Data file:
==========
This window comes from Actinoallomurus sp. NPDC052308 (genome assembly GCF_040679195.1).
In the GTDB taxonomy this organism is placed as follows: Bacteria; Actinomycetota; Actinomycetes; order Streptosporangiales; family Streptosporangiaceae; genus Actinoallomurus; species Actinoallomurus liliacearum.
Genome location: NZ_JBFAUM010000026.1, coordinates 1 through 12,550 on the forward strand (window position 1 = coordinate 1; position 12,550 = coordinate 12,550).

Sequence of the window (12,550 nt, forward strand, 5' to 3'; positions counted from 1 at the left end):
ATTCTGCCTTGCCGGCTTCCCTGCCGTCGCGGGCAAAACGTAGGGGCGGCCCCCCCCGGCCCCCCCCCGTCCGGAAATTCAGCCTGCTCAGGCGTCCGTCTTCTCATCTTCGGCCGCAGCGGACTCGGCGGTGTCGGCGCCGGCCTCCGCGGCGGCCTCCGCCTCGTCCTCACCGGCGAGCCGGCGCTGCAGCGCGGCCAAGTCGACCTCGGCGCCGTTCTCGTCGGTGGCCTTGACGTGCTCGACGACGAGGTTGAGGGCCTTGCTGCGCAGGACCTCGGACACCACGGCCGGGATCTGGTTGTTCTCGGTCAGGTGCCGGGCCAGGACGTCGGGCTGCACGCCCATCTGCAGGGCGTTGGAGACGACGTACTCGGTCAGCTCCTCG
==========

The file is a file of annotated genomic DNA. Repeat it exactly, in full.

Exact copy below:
This window comes from Actinoallomurus sp. NPDC052308 (genome assembly GCF_040679195.1).
In the GTDB taxonomy this organism is placed as follows: Bacteria; Actinomycetota; Actinomycetes; order Streptosporangiales; family Streptosporangiaceae; genus Actinoallomurus; species Actinoallomurus liliacearum.
Genome location: NZ_JBFAUM010000026.1, coordinates 1 through 12,550 on the forward strand (window position 1 = coordinate 1; position 12,550 = coordinate 12,550).

Sequence of the window (12,550 nt, forward strand, 5' to 3'; positions counted from 1 at the left end):
ATTCTGCCTTGCCGGCTTCCCTGCCGTCGCGGGCAAAACGTAGGGGCGGCCCCCCCCGGCCCCCCCCCGTCCGGAAATTCAGCCTGCTCAGGCGTCCGTCTTCTCATCTTCGGCCGCAGCGGACTCGGCGGTGTCGGCGCCGGCCTCCGCGGCGGCCTCCGCCTCGTCCTCACCGGCGAGCCGGCGCTGCAGCGCGGCCAAGTCGACCTCGGCGCCGTTCTCGTCGGTGGCCTTGACGTGCTCGACGACGAGGTTGAGGGCCTTGCTGCGCAGGACCTCGGACACCACGGCCGGGATCTGGTTGTTCTCGGTCAGGTGCCGGGCCAGGACGTCGGGCTGCACGCCCATCTGCAGGGCGTTGGAGACGACGTACTCGGTCAGCTCCTCG